Discard ban extended

File photo dated 03/06/14 of a fishing boat as fish may be evolving to swim faster and evade capture in trawler nets, according to research by scientists at the University of Glasgow. PRESS ASSOCIATION Photo. Issue date: Sunday July 5, 2015. See PA story ENVIRONMENT Fish. Photo credit should read: David Cheskin/PA Wire
File photo dated 03/06/14 of a fishing boat as fish may be evolving to swim faster and evade capture in trawler nets, according to research by scientists at the University of Glasgow. PRESS ASSOCIATION Photo. Issue date: Sunday July 5, 2015. See PA story ENVIRONMENT Fish. Photo credit should read: David Cheskin/PA Wire
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A ban on dead fish being thrown back into the sea will cover key Scottish stocks including haddock from January 1, 2016.

The discard ban will mean fishermen have to land their whole catch of stocks such as haddock and prawns.

It has been in place for fish such as mackerel and herring since January 1, 2015.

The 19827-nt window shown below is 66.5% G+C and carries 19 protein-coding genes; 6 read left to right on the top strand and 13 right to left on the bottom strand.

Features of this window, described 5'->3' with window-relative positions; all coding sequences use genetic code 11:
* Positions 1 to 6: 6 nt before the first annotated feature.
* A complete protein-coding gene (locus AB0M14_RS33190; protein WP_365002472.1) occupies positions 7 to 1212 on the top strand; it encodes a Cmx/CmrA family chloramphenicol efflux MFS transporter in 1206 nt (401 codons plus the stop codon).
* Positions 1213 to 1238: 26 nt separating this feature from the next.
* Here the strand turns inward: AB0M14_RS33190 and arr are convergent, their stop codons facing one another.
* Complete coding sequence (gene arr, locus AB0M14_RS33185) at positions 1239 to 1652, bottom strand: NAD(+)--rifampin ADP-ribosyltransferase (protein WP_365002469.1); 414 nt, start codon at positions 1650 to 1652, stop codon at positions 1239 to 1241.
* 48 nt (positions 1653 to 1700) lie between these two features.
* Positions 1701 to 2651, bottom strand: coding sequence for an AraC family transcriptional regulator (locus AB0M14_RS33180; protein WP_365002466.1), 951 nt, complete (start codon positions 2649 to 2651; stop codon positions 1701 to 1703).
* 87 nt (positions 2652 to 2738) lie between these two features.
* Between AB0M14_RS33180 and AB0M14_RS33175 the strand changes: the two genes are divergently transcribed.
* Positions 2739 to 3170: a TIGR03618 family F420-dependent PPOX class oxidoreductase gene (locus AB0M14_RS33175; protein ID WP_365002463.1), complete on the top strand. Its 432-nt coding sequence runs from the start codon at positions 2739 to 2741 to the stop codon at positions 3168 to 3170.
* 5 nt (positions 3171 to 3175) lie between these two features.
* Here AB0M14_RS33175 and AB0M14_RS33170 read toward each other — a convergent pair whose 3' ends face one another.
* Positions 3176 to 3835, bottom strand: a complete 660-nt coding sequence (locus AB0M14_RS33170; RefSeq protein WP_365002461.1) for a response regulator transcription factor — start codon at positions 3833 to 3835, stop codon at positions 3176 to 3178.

The Scottish Government has been working with the fishing industry to raise awareness of the new species covered by the ban in 2016 and to provide information to fishermen through the publication of factsheets and guidance.

The Fisheries Secretary, Richard Lochhead, 
commented this week: “No-one wants to see perfectly edible fish being thrown back into the sea dead, least of all our fishermen.

“The discard ban is an important step towards ending this wasteful situation.

“The ban covering species such as haddock and prawns from the beginning of 2016 will be a big challenge for the industry, but the significant increase in haddock quota for next year will help them to manage the impact.”

Looking to the future, he added:“These changes will also benefit the industry by helping fish stocks to grow, which should in turn lead to further increases in quota.

“With the good news from the recent EU Fisheries Council the industry are well placed to cope with these changes and, I hope and expect, for a successful 2016.”